Electron-Pair Geometry vs. Molecular Shape

It is important to note that electron-pair geometry around a central atom is not the same thing as its molecular structure/shape. The electron-pair geometries shown in the previous page describe all regions where electrons are located, bonds as well as lone pairs. Molecular structure/shape describes the location of the atoms, not the electrons. It shows the overall shape that the bonds make within a structure that still abides by a set electron-pair geometry defined above. So all central atoms have one of the defined geometries above (linear, → octahedral) and then if it has a number of lone pairs greater than zero it has a different molecular structure/shape.

We differentiate between these two situations by naming the geometry that includes all electron pairs the electron-pair geometry. The structure that includes only the placement of the atoms in the molecule is called the molecular structure. The electron-pair geometries will be the same as the molecular structures when there are no lone electron pairs around the central atom, but they will be different when there are lone pairs present on the central atom.

For example, the methane molecule, CH4, which is the major component of natural gas, has four bonding pairs/domains of electrons around the central carbon atom; the electron-pair geometry is tetrahedral, as is the molecular structure (Figure 1). On the other hand, the ammonia molecule, NH3, also has four electron pairs associated with the nitrogen atom, and thus has a tetrahedral electron-pair geometry. One of these regions, however, is a lone pair, which is not included in the molecular structure, and this lone pair influences the shape of the molecule (Figure 2).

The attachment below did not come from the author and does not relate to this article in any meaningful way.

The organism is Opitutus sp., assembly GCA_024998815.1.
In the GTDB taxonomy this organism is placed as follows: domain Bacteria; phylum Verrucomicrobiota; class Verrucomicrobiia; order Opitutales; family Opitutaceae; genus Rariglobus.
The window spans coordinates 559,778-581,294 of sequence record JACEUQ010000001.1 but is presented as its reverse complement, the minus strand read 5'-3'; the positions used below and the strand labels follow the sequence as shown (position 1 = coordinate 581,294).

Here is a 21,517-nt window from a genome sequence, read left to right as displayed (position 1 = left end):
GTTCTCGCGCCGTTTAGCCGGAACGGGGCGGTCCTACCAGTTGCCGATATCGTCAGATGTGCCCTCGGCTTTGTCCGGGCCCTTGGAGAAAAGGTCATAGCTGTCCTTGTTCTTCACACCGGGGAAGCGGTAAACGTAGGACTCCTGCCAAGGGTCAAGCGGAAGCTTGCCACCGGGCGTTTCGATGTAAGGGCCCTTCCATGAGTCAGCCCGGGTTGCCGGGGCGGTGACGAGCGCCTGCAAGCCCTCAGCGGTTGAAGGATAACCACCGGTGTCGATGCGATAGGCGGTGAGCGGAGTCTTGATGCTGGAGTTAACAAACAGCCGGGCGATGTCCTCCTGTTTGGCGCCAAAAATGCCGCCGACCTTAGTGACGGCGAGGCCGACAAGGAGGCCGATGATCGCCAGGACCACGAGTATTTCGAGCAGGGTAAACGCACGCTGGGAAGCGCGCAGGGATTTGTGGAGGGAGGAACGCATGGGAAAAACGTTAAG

The molecular structure of the methane molecule, CH4, is shown with a tetrahedral arrangement of the hydrogen atoms. VSEPR structures like this one are often drawn using the wedge and dash notation, in which solid lines represent bonds in the plane of the page, solid wedges represent bonds coming up out of the plane, and dashed lines represent bonds going down into the plane.
(a) The electron-pair geometry for the ammonia molecule is tetrahedral with one lone pair and three single bonds. (b) The trigonal pyramidal molecular structure is determined from the electron-pair geometry. (c) The actual bond angles deviate slightly from the idealized angles because the lone pair takes up a larger region of space than do the single bonds, causing the HNH angle to be slightly smaller than 109.5°.

As seen in Figure 2, small distortions from the ideal angles for a given electron-pair geometry can result from differences in repulsion between various regions of electron density. VSEPR theory predicts these distortions by establishing an order of repulsions and an order of the amount of space occupied by different kinds of electron pairs. The order of electron-pair repulsions from greatest to least repulsion is:

lone pair-lone pair > lone pair-bonding pair > bonding pair-bonding pair

This order of repulsions determines the amount of space occupied by different regions of electrons. A lone pair of electrons occupies a larger region of space than the electrons in a triple bond; in turn, electrons in a triple bond occupy more space than those in a double bond, and so on. The order of sizes from largest to smallest is:

lone pair > triple bond > double bond > single bond

In the ammonia molecule, the three hydrogen atoms attached to the central nitrogen are not arranged in a flat, trigonal planar molecular structure, but rather in a three-dimensional trigonal pyramid with the nitrogen atom at the apex and the three hydrogen atoms forming the base. The ideal bond angles in a trigonal pyramid are based on the tetrahedral electron pair geometry. Again, there are slight deviations from the ideal because lone pairs occupy larger regions of space than do bonding electrons. The H–N–H bond angles in NH3 are slightly smaller than the 109.5° angle in a regular tetrahedron because the lone pair-bonding pair repulsion is greater than the bonding pair-bonding pair repulsion.